A high drama was witnessed when Atlanta police handcuffed top Hollywood director Ryan Coogler after mistaking him for the robber.
The Black Panther director, who is Black, walked into a Bank of America branch and passed the teller a withdrawal slip with a note written on the back asking her to “be discreet when handing him the cash,” according to a police report.
Released in 2018, the Marvel superhero film Black Panther became the year’s biggest film release, earning more than a billion dollars worldwide and inspiring “Wakanda Forever” salutes everywhere. The film was nominated for best picture; Coogler shared in honor as one of the film’s producers. Work on the sequel has been happening in Georgia. The film is scheduled for release in November 2022.
He was trying to withdraw more than $10,000, and the teller “received an alert notification” on her computer and quickly alerted her manager that Coogler was trying to rob the bank, the report says. The bank employee is a Black woman.
Police responding to the bank branch in the upscale Buckhead neighborhood saw a black Lexus SUV parked out front with the engine running. An officer talked to the male driver who said he was waiting for Coogler, who was inside the bank. A female passenger gave police the same information.
A description of Coogler given by the driver matched the description of the man reported to have been trying to rob the bank, the report says. The officer detained both the driver and passenger in the back of a police vehicle but they were not placed in handcuffs.
Two other officers had gone inside the bank and led Coogler out in handcuffs.
Body camera video released by police shows officers approaching Coogler from behind as he stands at the counter wearing a light grey hooded sweatshirt, a black cap, sunglasses, and a white mask. As an officer pulls his gun and another tells him to put his hands behind his back, Coogler says, “Whoa, whoa, what’s going on?”
As he’s led from the bank, Coogler tells them he’s just trying to pull money out of his own account.
Police determined the whole thing was a mistake by the teller and Coogler “was never in the wrong. The handcuffs were immediately removed and the other two people were released from the back of the patrol vehicle.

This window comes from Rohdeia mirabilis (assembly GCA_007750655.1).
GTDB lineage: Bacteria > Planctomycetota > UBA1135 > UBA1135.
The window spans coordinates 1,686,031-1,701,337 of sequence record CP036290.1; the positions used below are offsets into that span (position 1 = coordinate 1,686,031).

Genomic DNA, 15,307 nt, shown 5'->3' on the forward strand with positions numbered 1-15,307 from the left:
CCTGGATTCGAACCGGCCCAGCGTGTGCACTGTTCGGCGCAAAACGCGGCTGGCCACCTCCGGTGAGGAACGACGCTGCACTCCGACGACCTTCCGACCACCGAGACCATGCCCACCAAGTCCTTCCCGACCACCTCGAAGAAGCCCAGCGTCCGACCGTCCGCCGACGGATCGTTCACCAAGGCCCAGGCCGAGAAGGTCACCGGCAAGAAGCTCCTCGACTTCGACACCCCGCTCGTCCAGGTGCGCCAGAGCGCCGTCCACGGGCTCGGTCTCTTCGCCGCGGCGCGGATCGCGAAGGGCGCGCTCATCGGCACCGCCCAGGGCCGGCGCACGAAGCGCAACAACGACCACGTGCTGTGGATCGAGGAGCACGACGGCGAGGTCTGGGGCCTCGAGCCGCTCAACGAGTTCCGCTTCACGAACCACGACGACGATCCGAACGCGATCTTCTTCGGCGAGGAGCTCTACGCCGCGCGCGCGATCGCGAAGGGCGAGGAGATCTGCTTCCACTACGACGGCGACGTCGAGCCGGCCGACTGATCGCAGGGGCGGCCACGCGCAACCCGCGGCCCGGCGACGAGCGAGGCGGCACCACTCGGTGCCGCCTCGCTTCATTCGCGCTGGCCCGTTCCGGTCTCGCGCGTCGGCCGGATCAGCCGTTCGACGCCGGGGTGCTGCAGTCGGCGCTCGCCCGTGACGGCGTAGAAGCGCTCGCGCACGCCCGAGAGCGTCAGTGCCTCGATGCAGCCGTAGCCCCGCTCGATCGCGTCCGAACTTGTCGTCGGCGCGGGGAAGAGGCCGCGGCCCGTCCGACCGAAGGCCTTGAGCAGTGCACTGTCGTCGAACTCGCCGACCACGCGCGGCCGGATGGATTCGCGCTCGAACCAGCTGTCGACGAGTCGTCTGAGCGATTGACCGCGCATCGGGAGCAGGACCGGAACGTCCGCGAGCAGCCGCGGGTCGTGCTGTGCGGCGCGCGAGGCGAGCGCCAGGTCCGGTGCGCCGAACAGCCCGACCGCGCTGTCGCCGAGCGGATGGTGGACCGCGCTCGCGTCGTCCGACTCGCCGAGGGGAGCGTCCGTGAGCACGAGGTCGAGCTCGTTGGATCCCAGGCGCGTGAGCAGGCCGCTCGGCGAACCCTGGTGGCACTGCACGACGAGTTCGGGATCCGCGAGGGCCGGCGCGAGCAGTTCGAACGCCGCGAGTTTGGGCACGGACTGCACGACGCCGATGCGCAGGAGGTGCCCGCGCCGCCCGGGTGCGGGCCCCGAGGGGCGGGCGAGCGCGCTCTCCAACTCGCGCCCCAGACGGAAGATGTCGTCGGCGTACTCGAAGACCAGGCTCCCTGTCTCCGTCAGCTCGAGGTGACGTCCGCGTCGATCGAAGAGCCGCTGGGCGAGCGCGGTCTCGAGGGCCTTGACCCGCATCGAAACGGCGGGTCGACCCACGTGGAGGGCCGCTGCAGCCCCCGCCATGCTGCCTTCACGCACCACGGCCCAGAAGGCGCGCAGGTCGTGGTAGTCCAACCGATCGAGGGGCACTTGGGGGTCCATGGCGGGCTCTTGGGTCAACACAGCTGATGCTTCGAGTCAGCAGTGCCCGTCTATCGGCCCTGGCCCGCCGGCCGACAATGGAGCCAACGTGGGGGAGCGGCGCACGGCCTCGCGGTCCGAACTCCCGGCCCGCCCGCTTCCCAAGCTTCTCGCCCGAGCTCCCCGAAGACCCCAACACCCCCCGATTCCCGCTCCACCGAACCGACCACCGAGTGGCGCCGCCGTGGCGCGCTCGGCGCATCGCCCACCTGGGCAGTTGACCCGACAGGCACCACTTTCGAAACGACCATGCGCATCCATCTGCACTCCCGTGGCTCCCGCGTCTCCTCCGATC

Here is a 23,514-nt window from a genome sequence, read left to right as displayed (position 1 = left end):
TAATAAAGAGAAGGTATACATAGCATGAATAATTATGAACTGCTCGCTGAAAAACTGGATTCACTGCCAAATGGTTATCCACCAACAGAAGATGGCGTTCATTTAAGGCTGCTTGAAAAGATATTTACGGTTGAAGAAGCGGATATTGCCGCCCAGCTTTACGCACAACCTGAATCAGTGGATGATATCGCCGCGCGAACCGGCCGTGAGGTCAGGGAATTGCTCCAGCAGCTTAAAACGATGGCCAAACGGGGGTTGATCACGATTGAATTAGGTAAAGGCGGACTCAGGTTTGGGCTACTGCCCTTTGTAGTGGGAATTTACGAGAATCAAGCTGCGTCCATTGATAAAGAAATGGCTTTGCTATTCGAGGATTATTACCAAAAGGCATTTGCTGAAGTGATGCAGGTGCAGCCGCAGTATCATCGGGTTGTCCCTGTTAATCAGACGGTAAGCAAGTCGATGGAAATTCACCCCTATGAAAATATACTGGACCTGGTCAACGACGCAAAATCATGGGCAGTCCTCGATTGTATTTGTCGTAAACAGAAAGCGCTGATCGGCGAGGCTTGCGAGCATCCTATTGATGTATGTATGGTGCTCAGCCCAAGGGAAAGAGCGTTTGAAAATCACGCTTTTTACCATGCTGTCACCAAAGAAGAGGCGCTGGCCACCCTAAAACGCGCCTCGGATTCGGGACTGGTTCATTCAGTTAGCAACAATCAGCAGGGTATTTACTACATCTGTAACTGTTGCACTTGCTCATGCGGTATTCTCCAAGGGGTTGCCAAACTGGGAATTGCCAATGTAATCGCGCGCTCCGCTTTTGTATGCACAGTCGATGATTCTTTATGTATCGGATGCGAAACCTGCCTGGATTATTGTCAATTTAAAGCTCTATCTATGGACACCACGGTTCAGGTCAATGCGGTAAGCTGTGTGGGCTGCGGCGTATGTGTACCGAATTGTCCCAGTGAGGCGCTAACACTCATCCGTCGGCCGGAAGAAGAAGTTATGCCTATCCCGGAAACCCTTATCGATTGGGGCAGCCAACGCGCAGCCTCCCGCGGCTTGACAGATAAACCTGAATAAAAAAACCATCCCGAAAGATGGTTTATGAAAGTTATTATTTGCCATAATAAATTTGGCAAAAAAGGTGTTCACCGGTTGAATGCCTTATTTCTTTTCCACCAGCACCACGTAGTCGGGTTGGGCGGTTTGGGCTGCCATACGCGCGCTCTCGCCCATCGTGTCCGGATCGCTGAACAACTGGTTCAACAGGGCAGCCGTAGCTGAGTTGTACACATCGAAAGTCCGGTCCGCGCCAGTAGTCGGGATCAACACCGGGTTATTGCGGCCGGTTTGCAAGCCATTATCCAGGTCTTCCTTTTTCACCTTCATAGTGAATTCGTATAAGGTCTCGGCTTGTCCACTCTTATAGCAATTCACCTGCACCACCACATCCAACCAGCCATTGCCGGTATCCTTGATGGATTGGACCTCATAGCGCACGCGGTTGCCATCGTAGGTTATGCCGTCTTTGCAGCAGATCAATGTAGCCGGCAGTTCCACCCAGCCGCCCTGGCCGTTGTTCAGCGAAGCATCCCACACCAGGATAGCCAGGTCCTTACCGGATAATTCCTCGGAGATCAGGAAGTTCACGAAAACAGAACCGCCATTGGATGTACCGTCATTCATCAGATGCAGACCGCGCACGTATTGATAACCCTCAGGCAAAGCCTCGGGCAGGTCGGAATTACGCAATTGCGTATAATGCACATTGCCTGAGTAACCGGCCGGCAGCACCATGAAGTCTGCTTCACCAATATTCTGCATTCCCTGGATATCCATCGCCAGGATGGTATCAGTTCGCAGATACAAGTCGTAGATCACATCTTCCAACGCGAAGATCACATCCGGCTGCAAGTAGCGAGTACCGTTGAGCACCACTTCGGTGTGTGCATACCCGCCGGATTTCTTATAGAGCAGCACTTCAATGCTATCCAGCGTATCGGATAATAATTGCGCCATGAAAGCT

Coogler explained to the officers that a medical assistant who works for him prefers to be paid in cash. When he withdraws a large sum to pay her, he said, he passes the teller a note because he doesn’t want the cash run through a money counter right there because it attracts attention and makes him feel unsafe.
“I don’t know who made what call, who did what, but I just had guns drawn on me for taking money out of my own account,” Coogler told police.
The teller never indicated there was a problem and when she went to talk to her manager, other bank employees kept asking if he was being taken care of, he told officers. The next thing he knew, he heard guns being pulled from their holsters.
Another body camera video shows the teller explaining that Coogler gave her the withdrawal slip and after he inserted his debit card and asked to make a withdrawal, he pointed at the note instead of answering her questions. When she asked for his ID and he gave her a California ID, she said the transaction seemed odd and her “stomach started turning.”
When her computer notified her that it was a high-risk transaction, she went to speak to her manager. When she explained Coogler wanted $12,000 and the transaction made her feel uncomfortable, her manager suggested going to talk to him, she told officers. But she refused because she was pregnant and did not know if he had a gun, she said. She called 911.
“This situation should never have happened,” Coogler said in a statement to The New York Times, but he added that Bank of America “worked with me and addressed it to my satisfaction and we have moved on.”
Bank of America regretted the incident and apologized to Coogler.